Resistance happens in nearly every sale. Most people do not immediately buy what you are selling without raising some questions. While sales resistance is common, it doesn’t make it any less frustrating when it happens. If you understand where it comes from, you can take steps to overcome it.

According to Colleen Francis, an award-winning sales strategist, sales resistance often stems from skepticism, unfamiliarity, inertia or frustration. Sometimes, prospects are not familiar with your company and offerings, while other times they may not want to change what they are doing now.

Some sales reps experience resistance when prospects don’t connect with them or their sales style. And resistance can also occur when prospects are afraid of making the wrong choice, so they don’t make any choice at all.

Whatever kind of resistance you may face, you can take steps to overcome it. In this issue of Promotional Consultant Today, we share Francis’ ideas on how to move past sales resistance.

Eliminate sales-y language. No one wants to feel like they are being sold to. If you use statements like, “Could I have a few minutes of your time to discuss …” or “Are you looking for ways to be more profitable?” you are probably immediately repelling your prospects.

Francis recommends cutting the clichés and recognizing that you are probably interrupting the prospect. Say something like, “John? This is Colleen Francis. I know you weren’t expecting my call. Have I caught you at a bad time?” Francis says you will usually hear a chuckle and then either, “It’s always a bad time, but what’s up?” or “Sure, it’s a bad time but why are you calling?”

Let them know you work with similar businesses. When prospects don’t know you, they have no reason to want to work with you. That’s why Francis advises telling them how you have helped their industry peers or businesses of similar scale. While you can’t guarantee results for the prospect, it helps to provide them appropriate context about what they might be able to expect from working with you.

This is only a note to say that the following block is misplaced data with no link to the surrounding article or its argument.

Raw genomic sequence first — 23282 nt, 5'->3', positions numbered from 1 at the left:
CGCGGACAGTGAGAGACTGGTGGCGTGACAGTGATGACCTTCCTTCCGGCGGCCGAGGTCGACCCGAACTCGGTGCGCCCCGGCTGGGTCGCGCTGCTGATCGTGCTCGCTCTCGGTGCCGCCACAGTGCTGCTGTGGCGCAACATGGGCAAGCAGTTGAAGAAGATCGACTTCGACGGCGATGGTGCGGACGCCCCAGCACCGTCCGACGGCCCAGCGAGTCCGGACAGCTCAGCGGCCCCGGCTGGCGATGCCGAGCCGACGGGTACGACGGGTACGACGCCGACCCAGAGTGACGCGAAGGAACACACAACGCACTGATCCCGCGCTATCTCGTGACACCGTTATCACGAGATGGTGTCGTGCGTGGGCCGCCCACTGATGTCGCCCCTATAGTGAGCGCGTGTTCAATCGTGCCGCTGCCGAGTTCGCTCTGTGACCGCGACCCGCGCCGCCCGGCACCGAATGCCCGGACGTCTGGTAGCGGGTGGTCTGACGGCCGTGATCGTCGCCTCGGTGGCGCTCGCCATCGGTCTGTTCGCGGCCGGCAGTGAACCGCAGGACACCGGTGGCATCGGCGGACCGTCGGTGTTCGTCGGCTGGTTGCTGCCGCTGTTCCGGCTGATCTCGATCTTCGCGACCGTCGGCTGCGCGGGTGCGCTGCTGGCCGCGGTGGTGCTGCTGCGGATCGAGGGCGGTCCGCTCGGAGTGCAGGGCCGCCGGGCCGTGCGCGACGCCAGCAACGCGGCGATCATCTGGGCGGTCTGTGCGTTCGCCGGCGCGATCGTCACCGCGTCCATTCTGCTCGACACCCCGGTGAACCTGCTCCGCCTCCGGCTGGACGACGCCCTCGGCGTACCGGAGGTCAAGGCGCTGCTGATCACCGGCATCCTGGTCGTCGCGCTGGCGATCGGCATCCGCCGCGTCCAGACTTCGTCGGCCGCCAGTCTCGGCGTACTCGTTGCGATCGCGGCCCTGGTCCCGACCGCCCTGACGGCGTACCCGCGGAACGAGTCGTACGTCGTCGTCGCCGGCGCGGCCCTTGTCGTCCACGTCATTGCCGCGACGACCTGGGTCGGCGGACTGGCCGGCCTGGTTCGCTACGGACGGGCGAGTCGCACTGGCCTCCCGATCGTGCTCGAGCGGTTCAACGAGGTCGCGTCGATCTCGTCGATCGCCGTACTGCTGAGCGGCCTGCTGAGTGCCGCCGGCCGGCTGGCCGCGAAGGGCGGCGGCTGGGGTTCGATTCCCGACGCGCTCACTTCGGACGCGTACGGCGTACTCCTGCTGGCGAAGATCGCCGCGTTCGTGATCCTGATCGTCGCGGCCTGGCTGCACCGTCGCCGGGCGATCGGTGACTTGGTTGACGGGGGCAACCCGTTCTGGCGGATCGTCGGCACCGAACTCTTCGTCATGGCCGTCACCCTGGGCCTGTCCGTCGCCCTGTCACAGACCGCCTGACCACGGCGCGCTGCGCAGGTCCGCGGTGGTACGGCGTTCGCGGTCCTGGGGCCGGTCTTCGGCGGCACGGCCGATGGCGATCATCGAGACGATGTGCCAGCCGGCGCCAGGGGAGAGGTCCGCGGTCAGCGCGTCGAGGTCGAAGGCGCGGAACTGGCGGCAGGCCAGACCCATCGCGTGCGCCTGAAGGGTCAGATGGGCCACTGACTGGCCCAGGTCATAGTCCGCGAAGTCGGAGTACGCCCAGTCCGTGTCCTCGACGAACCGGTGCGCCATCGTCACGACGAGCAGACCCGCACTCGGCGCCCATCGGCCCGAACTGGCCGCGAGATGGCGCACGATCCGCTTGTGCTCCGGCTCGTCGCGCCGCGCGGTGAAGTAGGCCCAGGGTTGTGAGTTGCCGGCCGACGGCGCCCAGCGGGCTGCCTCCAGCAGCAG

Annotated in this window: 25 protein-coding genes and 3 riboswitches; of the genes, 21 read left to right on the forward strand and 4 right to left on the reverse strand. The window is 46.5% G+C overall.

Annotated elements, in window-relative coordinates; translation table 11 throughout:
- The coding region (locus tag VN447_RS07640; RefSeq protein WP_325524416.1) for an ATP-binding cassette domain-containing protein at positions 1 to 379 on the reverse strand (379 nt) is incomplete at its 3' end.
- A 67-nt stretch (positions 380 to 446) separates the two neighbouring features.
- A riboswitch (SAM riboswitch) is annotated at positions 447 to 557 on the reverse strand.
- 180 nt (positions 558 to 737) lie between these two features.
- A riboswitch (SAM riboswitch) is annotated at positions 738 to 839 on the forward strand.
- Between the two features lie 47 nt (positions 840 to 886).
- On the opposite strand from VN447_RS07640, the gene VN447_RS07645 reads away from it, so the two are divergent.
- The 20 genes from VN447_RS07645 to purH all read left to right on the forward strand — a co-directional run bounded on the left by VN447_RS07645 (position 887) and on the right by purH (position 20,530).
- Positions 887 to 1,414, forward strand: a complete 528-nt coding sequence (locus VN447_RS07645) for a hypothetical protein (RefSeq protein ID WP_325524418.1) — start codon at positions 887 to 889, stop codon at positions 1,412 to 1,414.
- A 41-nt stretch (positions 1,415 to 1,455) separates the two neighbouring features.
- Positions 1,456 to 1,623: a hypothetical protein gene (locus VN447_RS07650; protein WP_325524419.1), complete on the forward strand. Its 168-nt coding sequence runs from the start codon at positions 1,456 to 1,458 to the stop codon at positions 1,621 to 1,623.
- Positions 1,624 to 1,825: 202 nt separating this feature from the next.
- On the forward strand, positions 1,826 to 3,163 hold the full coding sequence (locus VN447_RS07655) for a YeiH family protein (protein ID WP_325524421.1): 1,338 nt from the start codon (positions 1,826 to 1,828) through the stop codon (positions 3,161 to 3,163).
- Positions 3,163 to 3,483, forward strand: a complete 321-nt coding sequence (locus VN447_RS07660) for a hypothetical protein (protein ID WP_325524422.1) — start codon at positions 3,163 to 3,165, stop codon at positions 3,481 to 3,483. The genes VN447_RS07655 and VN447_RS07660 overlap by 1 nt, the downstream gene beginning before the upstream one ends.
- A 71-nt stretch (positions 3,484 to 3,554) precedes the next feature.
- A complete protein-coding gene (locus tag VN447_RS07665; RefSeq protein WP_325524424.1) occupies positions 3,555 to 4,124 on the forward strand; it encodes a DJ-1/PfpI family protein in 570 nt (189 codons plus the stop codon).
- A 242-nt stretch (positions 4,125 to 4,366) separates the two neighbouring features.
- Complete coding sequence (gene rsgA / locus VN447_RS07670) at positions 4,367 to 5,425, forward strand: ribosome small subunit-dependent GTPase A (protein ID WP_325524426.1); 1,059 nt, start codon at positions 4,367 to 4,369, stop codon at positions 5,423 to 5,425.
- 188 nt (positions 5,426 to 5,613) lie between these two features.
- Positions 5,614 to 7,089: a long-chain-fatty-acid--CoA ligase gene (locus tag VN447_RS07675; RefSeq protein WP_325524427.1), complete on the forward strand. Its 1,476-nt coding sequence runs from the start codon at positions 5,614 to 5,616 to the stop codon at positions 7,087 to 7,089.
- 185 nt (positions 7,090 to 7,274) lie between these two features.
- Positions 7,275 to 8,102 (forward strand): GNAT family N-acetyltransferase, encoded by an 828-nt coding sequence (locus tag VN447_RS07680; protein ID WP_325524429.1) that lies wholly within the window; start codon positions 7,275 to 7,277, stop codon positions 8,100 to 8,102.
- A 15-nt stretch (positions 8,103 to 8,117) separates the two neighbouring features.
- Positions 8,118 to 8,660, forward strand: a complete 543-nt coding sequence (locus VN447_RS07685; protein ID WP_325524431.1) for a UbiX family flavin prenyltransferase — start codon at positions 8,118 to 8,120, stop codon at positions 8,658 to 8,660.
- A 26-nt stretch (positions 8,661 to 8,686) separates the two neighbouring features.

Adjust your focus. Remember that sales calls are always about the prospect, not about you landing the deal. Be up front about what’s in it for them, advises Francis. For example, if you are following up, you could say something like, “The last time we talked, you asked me to call today with pricing information.” And if you haven’t been able to reach someone, you could ask the gatekeeper, “I’ve been trying to reach Ms. Jones for a week with no luck. Do you know if there’s a best time to find her in her office?”

Don’t make assumptions. Francis advises sales professionals to be careful about making broad claims. Instead of using assumptive language, use examples and questions. For example, you could say, “Crystal, business owners like you tell me we’ve been able to get them more exposure for their services. We might be able to do the same for you. Can we discuss your marketing goals now?”

Sales resistance can happen for several reasons, but it doesn’t have to derail your deals. Remember to focus on the prospect’s goals and needs instead of your own and aim to start a conversation rather than trying to sell.

Compiled by Audrey Sellers

Source: Colleen Francis was named LinkedIn’s No. 1 Sales Influencer in 2020. She is also a keynote speaker, award-winning sales strategist and bestselling author.